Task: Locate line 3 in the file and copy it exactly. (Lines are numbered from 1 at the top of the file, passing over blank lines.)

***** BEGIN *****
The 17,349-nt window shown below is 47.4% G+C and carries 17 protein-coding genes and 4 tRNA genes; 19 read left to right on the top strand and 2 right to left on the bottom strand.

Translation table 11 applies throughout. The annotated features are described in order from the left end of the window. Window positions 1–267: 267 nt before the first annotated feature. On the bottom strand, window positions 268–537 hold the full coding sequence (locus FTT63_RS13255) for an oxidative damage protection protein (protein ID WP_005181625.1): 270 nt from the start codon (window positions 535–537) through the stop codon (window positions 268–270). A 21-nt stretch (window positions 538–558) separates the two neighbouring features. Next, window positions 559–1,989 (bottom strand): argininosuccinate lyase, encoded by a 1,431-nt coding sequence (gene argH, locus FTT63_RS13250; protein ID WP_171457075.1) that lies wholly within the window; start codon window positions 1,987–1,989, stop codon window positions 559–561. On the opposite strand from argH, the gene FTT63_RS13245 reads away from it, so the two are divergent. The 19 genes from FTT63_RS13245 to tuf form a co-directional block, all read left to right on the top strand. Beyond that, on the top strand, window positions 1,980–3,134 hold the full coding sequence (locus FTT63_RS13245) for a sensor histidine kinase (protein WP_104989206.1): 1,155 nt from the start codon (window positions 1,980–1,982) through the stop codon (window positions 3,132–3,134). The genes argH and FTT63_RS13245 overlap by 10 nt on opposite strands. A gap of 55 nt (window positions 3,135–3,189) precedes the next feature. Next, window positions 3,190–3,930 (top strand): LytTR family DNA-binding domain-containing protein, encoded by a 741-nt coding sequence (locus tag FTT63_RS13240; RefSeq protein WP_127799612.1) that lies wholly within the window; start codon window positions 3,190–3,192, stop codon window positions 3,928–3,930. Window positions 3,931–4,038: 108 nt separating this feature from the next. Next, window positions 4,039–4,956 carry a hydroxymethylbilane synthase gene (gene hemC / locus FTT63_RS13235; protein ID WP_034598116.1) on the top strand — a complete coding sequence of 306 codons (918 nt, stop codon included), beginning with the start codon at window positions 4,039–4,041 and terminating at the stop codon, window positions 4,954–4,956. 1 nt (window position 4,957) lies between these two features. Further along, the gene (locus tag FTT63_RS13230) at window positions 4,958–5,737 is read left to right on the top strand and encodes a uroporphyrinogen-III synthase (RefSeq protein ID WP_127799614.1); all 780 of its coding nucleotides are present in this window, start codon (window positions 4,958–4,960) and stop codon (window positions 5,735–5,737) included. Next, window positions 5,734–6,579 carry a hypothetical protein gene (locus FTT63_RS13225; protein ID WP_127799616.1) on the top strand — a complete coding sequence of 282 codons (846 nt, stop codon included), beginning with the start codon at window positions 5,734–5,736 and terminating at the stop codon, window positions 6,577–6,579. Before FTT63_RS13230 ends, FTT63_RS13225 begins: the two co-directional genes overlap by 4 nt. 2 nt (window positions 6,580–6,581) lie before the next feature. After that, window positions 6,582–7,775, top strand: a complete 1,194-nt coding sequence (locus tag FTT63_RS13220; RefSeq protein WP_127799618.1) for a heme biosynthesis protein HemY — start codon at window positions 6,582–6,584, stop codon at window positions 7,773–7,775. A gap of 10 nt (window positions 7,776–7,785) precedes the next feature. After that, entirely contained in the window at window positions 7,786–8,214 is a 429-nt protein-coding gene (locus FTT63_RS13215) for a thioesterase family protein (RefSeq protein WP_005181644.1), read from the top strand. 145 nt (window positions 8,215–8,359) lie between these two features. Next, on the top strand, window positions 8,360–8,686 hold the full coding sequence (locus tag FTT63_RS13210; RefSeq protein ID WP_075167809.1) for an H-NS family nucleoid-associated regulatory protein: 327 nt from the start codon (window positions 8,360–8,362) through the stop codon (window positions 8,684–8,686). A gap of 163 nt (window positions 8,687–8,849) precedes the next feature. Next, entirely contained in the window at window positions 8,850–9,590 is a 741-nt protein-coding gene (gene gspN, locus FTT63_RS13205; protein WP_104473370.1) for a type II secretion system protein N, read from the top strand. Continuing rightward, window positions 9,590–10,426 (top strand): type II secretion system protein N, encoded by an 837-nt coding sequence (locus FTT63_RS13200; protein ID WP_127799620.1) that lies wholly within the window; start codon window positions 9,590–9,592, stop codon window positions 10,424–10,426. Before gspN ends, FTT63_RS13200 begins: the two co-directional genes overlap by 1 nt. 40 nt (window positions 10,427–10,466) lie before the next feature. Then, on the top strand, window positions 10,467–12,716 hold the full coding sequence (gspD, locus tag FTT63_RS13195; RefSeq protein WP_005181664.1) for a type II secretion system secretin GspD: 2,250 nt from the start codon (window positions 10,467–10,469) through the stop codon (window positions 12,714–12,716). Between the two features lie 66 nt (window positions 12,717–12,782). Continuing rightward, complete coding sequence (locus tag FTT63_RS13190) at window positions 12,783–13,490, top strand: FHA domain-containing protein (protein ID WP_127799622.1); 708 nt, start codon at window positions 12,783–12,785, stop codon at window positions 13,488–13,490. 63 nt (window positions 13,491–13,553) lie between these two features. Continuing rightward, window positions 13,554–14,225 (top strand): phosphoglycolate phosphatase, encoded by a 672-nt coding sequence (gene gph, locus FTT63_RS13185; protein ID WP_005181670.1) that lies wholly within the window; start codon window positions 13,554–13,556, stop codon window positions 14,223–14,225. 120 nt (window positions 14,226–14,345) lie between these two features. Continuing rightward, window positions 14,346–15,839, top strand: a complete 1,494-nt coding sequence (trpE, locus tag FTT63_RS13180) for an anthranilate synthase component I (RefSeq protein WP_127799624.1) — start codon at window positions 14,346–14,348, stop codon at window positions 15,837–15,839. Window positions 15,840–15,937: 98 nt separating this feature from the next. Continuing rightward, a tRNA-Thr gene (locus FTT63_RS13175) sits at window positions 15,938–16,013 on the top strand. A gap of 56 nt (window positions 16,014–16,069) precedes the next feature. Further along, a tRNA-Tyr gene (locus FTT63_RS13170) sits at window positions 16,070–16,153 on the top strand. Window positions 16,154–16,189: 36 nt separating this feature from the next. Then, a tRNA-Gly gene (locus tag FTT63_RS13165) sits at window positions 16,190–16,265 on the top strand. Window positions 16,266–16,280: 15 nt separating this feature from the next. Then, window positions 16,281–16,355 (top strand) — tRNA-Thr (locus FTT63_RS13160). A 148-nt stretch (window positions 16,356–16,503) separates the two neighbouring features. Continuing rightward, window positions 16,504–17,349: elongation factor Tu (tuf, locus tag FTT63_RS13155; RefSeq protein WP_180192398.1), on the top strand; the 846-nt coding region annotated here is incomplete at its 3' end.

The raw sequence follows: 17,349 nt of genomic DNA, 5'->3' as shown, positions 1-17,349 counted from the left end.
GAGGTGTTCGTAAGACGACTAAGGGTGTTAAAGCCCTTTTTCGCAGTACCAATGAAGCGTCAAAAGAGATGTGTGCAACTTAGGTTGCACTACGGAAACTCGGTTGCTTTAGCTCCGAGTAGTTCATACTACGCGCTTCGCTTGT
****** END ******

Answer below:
The raw sequence follows: 17,349 nt of genomic DNA, 5'->3' as shown, positions 1-17,349 counted from the left end.